Every six months, new vehicles are released with shiny licence plates. And 2022 is no different; only the changes will be more than just numeric this year. But just how are they changing from previous years? That's what we're here to find out with this guide to 2022 plate changes.
But first… what is a licence plate?
A licence plate, also known as registration plate or number, is how you identify vehicles. Otherwise, we'd all just be saying "it was a blue BMW" when describing a specific car, and that's somewhat vague. They contain a set of numbers and letters unique to each vehicle (more on that in a bit). You can also get private licence plates, which offer personalisation to cars and give them a custom look. The Driver and Vehicle Licensing Agency (DVLA) also keeps a database of all vehicle registrations.
So what do those numbers and letters mean?
The numbers on a licence plate help you identify the age of a car. It's the six month period when the car was registered between March and August or September to February of the specific year. To illustrate, a car released in March 2018 has an 18 plate, while one released in September 2018 has a 68 plate. The 60 represents the decade between 2010 and 2019, while 70 plates are from 2020 onwards, and 50 plates refer to cars made between 2001 and 2009.
Letters are slightly more complicated, with the first two known as a local memory tag. They represent where in the UK the car was first registered: L is for London, for example. The second set of letters relates to the postal area where the car was registered, while the last set is random combinations designed to maintain a vehicle's uniqueness.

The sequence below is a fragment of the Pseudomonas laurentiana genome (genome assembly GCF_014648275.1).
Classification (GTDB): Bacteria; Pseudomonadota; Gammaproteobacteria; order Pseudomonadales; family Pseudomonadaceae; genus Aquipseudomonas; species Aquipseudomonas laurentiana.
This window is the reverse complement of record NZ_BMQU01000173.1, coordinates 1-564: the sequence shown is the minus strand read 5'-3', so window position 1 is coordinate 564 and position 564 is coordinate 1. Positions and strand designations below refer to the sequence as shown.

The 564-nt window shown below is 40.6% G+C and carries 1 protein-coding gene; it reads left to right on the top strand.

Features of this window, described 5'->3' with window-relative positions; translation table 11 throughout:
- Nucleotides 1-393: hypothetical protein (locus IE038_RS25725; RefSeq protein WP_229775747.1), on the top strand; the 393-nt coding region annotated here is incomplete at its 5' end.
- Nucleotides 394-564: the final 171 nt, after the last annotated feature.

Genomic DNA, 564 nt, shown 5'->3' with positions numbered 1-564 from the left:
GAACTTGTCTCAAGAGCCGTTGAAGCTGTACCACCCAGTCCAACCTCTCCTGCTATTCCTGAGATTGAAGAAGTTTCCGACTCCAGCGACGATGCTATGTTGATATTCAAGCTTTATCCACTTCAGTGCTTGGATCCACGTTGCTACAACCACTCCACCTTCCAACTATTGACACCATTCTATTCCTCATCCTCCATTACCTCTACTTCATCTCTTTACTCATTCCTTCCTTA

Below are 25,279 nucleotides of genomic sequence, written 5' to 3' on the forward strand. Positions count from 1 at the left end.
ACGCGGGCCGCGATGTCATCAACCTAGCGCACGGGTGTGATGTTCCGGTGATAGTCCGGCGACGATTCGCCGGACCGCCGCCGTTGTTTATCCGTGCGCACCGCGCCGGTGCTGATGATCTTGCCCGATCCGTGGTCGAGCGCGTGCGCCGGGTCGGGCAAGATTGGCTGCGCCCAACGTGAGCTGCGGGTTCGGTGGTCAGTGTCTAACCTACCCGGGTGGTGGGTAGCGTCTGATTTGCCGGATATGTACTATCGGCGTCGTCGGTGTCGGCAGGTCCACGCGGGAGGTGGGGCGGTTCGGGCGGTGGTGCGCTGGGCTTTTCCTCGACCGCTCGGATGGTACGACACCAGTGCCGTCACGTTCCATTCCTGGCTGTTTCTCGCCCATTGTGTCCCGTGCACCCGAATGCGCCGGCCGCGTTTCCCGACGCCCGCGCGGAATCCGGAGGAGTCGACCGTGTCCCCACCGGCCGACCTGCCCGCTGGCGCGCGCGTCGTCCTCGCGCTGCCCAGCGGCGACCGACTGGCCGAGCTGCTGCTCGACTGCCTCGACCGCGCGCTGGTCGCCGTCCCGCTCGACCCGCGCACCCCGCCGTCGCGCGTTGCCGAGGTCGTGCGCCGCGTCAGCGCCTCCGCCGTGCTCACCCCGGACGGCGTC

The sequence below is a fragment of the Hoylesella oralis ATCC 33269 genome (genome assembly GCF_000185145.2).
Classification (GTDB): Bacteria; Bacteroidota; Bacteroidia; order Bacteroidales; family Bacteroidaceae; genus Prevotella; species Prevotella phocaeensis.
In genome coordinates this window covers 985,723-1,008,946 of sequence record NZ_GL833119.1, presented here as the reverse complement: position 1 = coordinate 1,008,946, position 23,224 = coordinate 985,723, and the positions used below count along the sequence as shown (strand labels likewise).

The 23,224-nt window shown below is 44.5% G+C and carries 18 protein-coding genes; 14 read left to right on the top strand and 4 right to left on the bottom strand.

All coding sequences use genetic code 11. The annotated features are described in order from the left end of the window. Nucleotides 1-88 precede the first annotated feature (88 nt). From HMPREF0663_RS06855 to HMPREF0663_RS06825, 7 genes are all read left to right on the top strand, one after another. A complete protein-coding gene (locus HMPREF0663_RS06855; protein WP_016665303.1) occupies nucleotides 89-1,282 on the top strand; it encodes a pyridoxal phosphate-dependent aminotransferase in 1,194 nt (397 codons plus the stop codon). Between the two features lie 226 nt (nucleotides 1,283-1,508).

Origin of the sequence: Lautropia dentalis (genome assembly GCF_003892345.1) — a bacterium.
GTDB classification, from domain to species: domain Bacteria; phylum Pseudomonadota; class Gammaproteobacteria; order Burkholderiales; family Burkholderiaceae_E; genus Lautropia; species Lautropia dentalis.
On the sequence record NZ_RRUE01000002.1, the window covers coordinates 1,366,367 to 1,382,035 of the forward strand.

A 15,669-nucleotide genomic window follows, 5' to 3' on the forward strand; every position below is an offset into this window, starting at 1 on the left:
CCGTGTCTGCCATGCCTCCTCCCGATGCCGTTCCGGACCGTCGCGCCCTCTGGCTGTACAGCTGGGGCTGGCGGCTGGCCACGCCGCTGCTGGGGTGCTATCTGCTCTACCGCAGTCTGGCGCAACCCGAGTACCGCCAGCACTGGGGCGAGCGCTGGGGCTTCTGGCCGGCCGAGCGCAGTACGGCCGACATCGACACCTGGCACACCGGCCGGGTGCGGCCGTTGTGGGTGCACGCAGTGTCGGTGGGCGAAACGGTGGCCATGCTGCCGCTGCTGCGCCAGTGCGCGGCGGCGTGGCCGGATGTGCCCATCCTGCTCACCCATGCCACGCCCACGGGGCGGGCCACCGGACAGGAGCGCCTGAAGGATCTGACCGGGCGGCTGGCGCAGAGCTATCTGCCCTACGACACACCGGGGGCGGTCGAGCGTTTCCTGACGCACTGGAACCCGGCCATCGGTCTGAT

And that's all going to change for 2022?
The way in which licence plates are displayed in 2022 will change from March. New rules have been designed to make the plates look more durable and improve readability. Other features include:
Solid black font
Plates can only have solid black lettering under the new rules. Previously, they could have more than one tone, and some even had a 3D effect, with the numbers coming slightly out of the plate.
New rules also state the material on the plate needs to be more durable than the older version, with licence plates needing to pass 10 toughness tests, including one for abrasion.
What about green plates?
Green number plates have been used on battery vehicles since December 2020 to represent their zero-emissions status. Including the green strip on the plate highlights the growing number of eco-friendly cars cars while encouraging local councils to look at a range of incentives, such as free parking and emission-free access. Currently, this doesn't apply to plug-in and hybrid vehicles.
Is there anything else I should know?
There certainly is! Under new rules, registered plates need to display the car supplier's name and postcode. They will also say UK rather than GB to reflect the UK's exit from the European Union. Oh, and they'll feature a union flag on them too.
What do I need to do?
Not much. If you're buying a new car released after March 2022, then these changes should be automatic and included with the new plates attached to the car. You also won't need to display a GB sticker when driving in Europe if it already has a UK logo. Some old plates, such as ones with 3D lettering, will need to be changed under the new rules. However, these plates are few and far between.
Shiny new plates
New licence plates rules mark the first significant changes for more than 20 years. And while it will unlikely impact your current vehicle, you can expect a brand spanking new licence plate if you're thinking of purchasing a new car in 2022. 😃🚘